Abstract 3791: Experience with 21 French Percutaneous CoreValve Aortic Valve Replacement in Patients Unsuitable for Surgical Aortic Valve Replacement
BACKGROUND: Percutaneous aortic valve replacement (PAVR) is an emerging, alternative to palliative medical therapy for high risk and non-surgical patients with severe aortic stenosis (AS). We report the global experience of PAVR with the CoreValve Revalving™ system, 21 French generation 2, which includes a self-expandable porcine bioprosthesis within in a nitinol frame.
METHODS: Patients with symptomatic, severe (area < 0.6 cm2/m2) AS aged ≥ 80 y. and/or Logistic Euroscore (LEs) ≥ 20% and/or ≥ 65 y. + severe comorbidities were enrolled. A multi-disciplinary approach involved general anesthesia, surgical arterial access and femoral-femoral cardiopulmonary bypass (CPB). Aortic balloon valvuloplasty was performed prior to 21 Fr CoreValve PAVR.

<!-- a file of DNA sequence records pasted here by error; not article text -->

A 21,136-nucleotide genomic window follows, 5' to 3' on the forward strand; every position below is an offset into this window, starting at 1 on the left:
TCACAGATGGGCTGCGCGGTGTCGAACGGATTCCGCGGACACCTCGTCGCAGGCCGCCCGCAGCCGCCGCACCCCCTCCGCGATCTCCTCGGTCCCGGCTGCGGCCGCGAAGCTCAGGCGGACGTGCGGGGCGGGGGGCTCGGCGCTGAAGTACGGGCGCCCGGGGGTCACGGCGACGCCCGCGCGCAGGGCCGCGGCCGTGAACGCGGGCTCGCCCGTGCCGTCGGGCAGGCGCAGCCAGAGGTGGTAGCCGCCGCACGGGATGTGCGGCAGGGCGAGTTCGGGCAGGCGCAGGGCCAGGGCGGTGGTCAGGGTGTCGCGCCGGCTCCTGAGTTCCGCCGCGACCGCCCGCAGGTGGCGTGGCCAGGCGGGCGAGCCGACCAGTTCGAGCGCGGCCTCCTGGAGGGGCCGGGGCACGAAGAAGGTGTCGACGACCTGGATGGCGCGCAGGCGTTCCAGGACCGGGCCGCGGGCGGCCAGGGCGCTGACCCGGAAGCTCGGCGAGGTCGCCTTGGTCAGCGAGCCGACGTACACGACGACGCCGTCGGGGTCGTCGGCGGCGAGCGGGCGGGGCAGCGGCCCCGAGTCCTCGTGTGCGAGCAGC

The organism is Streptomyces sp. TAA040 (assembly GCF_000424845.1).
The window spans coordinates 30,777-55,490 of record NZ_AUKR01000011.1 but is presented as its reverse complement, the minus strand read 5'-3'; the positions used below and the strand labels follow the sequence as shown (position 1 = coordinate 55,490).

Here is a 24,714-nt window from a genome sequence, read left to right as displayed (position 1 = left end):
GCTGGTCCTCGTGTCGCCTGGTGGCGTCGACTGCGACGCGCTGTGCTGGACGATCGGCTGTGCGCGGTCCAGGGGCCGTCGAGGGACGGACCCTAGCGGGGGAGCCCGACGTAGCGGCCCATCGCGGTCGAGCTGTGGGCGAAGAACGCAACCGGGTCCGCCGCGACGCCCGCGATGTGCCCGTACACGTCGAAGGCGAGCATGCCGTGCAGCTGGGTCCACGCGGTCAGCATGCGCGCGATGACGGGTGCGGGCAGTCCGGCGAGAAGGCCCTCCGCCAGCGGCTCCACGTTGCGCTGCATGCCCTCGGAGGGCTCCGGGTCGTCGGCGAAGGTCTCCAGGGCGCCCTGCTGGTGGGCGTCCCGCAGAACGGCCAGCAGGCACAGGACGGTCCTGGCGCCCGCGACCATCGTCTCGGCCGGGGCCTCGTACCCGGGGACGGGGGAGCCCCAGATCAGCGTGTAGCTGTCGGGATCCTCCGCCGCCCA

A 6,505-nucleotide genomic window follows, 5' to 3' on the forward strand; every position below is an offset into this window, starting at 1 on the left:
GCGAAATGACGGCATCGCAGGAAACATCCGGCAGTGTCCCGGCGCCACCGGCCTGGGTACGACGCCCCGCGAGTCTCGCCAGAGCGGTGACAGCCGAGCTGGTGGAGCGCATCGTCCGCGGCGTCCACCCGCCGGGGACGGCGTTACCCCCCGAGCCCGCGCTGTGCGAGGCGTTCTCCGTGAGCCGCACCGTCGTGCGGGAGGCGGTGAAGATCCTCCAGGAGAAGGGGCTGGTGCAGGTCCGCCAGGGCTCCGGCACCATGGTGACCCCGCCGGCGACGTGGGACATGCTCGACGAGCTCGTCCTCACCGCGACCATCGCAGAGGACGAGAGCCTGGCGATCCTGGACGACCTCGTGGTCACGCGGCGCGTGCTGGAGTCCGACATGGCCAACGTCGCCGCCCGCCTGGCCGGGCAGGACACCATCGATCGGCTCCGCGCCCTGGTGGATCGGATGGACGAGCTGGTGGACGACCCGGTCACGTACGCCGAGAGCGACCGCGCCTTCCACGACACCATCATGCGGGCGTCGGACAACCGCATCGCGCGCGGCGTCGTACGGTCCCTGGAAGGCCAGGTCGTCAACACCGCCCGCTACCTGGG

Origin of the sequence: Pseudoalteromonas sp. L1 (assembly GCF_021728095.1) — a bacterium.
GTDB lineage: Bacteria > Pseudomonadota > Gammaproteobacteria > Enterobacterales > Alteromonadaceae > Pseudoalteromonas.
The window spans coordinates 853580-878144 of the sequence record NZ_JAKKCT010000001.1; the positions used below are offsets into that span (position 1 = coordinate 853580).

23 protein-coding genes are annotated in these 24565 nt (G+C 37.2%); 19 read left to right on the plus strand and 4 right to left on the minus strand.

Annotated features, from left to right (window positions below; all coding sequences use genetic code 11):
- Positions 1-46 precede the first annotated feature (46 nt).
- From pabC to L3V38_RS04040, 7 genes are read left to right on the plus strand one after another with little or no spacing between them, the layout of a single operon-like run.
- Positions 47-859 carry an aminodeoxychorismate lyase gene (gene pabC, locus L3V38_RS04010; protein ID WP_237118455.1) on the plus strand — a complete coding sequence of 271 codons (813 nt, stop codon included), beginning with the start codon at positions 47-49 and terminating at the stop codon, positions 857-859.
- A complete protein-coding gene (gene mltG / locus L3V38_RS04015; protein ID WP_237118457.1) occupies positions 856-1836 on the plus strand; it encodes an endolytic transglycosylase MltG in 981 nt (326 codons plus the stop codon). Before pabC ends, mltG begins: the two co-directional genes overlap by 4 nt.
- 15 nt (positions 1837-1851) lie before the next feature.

RESULTS: Since August 2005, 44 consecutive patients (pts), 34 high risk (LEs = 22.4 ± 12) and 8 inoperable pts (LEs = 28.8 ± 15) with severe native aortic stenosis in 42 pts and post surgical bioprosthesis implant in 2 were included: mean age: 80.4 ± 6.5 y., 30 females, mean AVA: 0.7 ± 0.1 cm2. Technical failure occurred in 4 cases, 1 inability to cross the valve and 3 misplacements with immediate conversions to surgery. Procedural complications included 1 myocardial infarction, 2 aortic dissections and 2 high grade AV blocks requiring pacemaker. Immediate results in 39 successful implants showed a post-procedure mean AVA: 1.6 ± 0.4 cm2. In 7 pts, there were significant paravalvular leaks by TEE. In hospital mortality occurred in 7/44 pts, including 3/36 (9%) in the high risk patients. Follow-up (range 1 to 15 mo., mean 9 mo.) confirmed hemodynamic and functional improvements in all PAVR cases with 30/34 pts improved to NYHA - FC I-II.
CONCLUSIONS: PAVR with the 21 Fr self-expandable CoreValve prosthesis is feasible and safe. When successful, the procedure results in marked hemodynamic and clinical improvement and follow-up up to 15 months confirms sustained clinical and hemodynamic benefit.